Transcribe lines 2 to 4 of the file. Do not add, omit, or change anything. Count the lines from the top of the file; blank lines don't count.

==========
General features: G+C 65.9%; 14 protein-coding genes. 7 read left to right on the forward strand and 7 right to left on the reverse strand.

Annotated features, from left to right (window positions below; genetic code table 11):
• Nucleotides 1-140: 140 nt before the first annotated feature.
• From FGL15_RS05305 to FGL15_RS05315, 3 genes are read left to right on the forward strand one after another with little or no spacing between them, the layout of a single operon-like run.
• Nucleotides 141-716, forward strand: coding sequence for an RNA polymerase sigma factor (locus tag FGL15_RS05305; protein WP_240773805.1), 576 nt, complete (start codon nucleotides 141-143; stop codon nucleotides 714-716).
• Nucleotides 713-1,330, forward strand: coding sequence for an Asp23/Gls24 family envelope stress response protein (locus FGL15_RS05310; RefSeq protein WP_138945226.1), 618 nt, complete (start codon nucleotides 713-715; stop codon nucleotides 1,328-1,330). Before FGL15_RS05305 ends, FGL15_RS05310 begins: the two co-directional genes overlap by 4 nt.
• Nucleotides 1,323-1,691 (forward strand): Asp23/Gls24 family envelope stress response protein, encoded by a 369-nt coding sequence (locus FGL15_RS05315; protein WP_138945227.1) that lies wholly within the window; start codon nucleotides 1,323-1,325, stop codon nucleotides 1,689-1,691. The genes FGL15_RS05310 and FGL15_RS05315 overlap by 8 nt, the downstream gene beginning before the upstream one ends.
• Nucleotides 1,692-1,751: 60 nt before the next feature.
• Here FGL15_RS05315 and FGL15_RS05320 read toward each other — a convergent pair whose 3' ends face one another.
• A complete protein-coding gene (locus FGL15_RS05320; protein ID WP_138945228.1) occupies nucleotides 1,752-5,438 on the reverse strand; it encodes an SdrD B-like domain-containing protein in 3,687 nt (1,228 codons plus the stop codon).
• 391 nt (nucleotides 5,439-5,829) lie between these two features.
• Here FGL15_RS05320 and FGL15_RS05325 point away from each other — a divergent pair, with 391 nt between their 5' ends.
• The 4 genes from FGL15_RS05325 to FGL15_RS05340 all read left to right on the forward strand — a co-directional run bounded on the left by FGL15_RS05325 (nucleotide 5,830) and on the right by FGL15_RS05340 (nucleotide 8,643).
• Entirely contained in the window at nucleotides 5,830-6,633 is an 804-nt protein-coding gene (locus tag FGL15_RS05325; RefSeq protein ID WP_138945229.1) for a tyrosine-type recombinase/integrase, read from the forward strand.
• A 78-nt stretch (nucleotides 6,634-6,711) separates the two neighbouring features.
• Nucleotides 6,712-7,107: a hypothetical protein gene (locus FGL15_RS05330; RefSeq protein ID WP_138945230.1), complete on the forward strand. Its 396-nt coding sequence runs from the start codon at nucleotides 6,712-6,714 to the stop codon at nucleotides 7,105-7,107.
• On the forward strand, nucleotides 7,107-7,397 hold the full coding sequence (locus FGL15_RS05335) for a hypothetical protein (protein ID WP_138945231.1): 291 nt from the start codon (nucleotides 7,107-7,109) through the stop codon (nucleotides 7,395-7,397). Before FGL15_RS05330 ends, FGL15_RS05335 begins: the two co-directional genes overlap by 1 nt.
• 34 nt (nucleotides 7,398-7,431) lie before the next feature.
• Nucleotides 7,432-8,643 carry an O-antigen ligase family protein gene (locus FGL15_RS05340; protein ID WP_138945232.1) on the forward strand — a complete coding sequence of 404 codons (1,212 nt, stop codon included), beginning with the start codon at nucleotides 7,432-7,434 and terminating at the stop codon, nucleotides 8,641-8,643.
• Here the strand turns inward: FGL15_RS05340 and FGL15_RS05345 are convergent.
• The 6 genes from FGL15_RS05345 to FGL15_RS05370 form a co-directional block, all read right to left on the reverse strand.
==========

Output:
Annotated features, from left to right (window positions below; genetic code table 11):
• Nucleotides 1-140: 140 nt before the first annotated feature.
• From FGL15_RS05305 to FGL15_RS05315, 3 genes are read left to right on the forward strand one after another with little or no spacing between them, the layout of a single operon-like run.